It appears that Tesla CEO Elon Musk’s “Master Plan Part 3” will be his most ambitious yet. This time, the CEO’s Master Plan would not only be focused on Tesla’s capabilities as a single company. Musk’s other ventures, such as SpaceX and The Boring Company, would also be playing a role in the CEO’s third grand vision.
Musk shared his Master Plan Part 3 outline on Twitter recently, noting that the main Tesla subject of the new initiative involves ramping the electric vehicle and energy storage company to “extreme size.” Musk also specifically mentioned the company’s AI projects, hinting further at the idea of Tesla becoming a company focused on artificial intelligence.
More importantly, Musk also stated that Master Plan Part 3 would feature sections about SpaceX and The Boring Company. The CEO did not elaborate further about the topic, but it would not be surprising if Musk’s new Master Plan explains how each of his companies could work together towards a unified goal.
“Main Tesla subjects will be scaling to extreme size, which is needed to shift humanity away from fossil fuels, and AI. But I will also Include sections about SpaceX, Tesla, and The Boring Company,” Musk wrote. This inspired speculations that Musk may be exploring the idea of establishing a parent company for his primary ventures.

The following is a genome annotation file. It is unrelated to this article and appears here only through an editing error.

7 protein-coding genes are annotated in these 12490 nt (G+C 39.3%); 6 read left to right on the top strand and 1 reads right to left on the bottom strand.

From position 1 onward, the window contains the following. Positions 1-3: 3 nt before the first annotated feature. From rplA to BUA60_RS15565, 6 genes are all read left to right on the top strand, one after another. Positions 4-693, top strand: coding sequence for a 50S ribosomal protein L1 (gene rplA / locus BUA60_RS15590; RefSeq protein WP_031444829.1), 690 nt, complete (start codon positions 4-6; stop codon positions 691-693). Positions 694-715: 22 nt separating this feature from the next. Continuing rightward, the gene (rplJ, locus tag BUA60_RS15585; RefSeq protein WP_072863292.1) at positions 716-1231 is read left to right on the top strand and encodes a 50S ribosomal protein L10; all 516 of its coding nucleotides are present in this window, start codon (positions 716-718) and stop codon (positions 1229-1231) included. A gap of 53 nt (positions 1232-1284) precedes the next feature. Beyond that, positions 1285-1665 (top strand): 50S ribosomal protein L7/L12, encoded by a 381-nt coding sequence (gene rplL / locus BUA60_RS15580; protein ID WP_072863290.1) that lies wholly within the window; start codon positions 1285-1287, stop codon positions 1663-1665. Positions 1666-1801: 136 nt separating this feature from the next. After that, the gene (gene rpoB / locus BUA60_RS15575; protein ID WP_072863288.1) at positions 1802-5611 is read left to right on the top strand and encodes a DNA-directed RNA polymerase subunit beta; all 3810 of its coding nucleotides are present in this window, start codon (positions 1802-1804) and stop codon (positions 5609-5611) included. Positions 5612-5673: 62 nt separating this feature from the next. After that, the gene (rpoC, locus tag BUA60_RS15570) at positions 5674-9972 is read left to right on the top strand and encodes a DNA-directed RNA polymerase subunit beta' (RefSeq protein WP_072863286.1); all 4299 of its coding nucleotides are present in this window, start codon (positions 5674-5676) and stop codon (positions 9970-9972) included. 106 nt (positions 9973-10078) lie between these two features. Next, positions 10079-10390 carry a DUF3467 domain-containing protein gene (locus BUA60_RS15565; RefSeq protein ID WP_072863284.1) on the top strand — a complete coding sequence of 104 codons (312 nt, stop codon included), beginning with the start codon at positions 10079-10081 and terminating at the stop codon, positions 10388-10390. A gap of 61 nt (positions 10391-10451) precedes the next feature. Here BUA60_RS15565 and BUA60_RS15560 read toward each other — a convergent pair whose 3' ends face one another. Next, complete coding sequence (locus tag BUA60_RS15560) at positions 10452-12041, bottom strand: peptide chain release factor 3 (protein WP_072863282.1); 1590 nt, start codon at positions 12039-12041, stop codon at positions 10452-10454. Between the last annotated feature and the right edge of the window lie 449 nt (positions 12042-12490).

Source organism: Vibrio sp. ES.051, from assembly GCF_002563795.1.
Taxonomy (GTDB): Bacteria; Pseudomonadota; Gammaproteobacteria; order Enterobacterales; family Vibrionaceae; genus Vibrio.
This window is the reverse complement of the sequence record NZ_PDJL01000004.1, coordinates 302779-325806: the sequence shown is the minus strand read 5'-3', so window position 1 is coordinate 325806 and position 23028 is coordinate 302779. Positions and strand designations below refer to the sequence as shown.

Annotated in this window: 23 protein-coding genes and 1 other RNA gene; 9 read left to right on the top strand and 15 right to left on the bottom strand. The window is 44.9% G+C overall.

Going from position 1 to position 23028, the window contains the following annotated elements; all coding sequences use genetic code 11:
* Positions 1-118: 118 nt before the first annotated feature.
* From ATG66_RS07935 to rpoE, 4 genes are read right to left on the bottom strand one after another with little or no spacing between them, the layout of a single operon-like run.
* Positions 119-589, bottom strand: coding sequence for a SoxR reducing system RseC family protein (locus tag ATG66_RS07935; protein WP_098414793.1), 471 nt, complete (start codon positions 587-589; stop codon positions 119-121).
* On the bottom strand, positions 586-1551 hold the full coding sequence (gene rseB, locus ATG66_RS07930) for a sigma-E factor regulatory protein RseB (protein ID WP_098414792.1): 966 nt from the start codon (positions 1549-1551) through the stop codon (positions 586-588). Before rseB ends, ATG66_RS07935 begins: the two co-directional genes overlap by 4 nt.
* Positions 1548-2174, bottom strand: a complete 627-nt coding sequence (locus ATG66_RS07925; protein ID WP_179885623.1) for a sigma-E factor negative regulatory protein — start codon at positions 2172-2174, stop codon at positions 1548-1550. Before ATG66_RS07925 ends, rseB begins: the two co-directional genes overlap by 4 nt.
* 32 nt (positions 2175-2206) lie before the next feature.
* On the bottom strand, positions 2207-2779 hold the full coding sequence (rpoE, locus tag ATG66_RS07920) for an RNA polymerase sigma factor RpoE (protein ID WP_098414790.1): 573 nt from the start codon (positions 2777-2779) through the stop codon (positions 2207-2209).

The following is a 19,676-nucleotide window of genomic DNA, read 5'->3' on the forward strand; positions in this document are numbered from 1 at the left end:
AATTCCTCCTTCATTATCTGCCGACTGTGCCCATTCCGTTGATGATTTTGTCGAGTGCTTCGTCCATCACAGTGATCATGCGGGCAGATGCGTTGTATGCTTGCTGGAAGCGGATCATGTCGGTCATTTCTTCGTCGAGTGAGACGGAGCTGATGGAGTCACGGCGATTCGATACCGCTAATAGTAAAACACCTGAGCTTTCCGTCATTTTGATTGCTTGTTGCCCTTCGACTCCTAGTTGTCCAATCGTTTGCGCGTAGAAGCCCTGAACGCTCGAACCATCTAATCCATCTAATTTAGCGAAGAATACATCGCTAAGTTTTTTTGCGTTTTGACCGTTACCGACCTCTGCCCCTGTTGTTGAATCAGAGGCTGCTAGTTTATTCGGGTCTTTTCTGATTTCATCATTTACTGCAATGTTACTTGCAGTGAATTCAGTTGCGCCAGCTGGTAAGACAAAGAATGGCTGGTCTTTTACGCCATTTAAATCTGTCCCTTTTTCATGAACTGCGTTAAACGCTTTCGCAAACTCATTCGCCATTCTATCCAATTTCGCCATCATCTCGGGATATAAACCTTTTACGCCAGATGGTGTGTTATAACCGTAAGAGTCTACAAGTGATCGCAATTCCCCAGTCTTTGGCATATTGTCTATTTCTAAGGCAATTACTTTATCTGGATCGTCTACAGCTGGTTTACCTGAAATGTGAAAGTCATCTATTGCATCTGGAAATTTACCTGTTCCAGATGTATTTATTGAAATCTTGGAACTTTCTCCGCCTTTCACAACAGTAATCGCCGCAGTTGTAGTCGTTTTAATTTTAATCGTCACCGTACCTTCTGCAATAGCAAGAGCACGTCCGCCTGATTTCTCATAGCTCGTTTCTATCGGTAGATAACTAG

Elon Musk had previously responded positively to the idea of creating a holding company for his various projects, with the CEO stating back in December 2020 that a parent company for Tesla, SpaceX, Neuralink, and The Boring Company was a “good idea.” In a way, an umbrella company for Musk’s ventures makes sense, considering that all of them are designed to push humanity forward.
Musk’s third Master Plan comes at a time when Tesla has already matured into a veteran electric vehicle maker that dominates the market with its premium EVs. Interestingly enough, Master Plan Part 3 is also coming at a time when Master Plan Part Deux has also not been fully accomplished. Master Plan Part Deux was published in 2016, and it outlined plans for the company to enter all vehicle segments, ramp Solar Roof installations, and deploy autonomous driving solutions.
So far, Tesla has not started deliveries of its Semi and Cybertruck, and the company is yet to launch vehicles in other segments like vans. Solar Roof installations have also proven more challenging than expected, and autonomous driving has proven itself to be extremely elusive. Tesla is making progress in each of Musk’s goals outlined in Master Plan Part Deux, but accomplishing them fully will likely still take some time.
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